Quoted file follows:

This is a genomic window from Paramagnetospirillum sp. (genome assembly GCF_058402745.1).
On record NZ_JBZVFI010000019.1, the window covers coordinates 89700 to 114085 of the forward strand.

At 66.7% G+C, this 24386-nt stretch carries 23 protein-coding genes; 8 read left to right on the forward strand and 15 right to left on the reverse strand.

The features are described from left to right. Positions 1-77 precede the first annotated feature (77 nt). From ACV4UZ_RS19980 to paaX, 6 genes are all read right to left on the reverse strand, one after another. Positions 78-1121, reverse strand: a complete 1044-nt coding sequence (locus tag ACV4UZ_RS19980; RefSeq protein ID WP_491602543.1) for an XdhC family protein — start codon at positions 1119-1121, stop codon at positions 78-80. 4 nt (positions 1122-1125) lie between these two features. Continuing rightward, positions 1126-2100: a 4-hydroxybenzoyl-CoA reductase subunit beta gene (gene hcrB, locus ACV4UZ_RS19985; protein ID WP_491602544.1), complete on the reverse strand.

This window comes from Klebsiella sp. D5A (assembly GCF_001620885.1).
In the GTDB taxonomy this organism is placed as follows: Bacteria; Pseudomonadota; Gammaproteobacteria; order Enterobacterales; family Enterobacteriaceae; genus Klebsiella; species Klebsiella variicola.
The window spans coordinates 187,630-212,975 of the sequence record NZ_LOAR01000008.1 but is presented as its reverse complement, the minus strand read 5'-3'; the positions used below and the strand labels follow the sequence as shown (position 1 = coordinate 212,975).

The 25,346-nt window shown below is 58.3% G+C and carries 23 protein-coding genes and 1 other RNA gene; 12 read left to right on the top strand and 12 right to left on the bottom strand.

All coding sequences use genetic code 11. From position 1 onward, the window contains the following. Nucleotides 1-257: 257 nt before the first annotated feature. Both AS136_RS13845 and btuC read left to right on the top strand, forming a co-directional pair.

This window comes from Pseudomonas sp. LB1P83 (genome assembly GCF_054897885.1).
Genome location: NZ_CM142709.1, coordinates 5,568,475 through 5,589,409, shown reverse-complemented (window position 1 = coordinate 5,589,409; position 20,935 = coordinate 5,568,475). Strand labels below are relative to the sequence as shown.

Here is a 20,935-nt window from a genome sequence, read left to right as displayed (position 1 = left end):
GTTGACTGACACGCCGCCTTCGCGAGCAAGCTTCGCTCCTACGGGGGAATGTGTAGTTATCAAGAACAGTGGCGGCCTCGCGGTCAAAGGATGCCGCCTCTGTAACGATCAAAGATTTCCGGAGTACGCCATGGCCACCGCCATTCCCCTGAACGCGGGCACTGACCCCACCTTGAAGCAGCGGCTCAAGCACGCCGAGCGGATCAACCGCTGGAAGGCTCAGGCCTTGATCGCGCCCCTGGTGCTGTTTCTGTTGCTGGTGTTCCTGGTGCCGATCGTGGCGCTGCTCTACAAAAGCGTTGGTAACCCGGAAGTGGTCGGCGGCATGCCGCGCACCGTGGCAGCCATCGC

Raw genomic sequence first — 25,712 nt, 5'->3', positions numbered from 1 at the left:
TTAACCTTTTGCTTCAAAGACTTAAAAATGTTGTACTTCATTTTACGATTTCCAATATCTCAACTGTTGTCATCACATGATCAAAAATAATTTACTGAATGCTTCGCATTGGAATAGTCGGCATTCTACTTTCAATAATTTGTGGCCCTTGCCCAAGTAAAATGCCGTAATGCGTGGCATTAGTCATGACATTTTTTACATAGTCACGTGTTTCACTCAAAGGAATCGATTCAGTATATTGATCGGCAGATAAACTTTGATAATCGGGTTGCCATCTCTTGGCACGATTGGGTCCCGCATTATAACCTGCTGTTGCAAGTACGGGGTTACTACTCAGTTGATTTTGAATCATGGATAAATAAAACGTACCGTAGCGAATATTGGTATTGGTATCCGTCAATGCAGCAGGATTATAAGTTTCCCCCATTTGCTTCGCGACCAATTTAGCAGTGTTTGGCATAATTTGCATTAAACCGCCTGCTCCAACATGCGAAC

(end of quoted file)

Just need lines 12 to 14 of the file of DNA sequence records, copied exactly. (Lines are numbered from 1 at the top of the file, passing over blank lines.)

Here is a 20,935-nt window from a genome sequence, read left to right as displayed (position 1 = left end):
GTTGACTGACACGCCGCCTTCGCGAGCAAGCTTCGCTCCTACGGGGGAATGTGTAGTTATCAAGAACAGTGGCGGCCTCGCGGTCAAAGGATGCCGCCTCTGTAACGATCAAAGATTTCCGGAGTACGCCATGGCCACCGCCATTCCCCTGAACGCGGGCACTGACCCCACCTTGAAGCAGCGGCTCAAGCACGCCGAGCGGATCAACCGCTGGAAGGCTCAGGCCTTGATCGCGCCCCTGGTGCTGTTTCTGTTGCTGGTGTTCCTGGTGCCGATCGTGGCGCTGCTCTACAAAAGCGTTGGTAACCCGGAAGTGGTCGGCGGCATGCCGCGCACCGTGGCAGCCATCGC

Raw genomic sequence first — 25,712 nt, 5'->3', positions numbered from 1 at the left: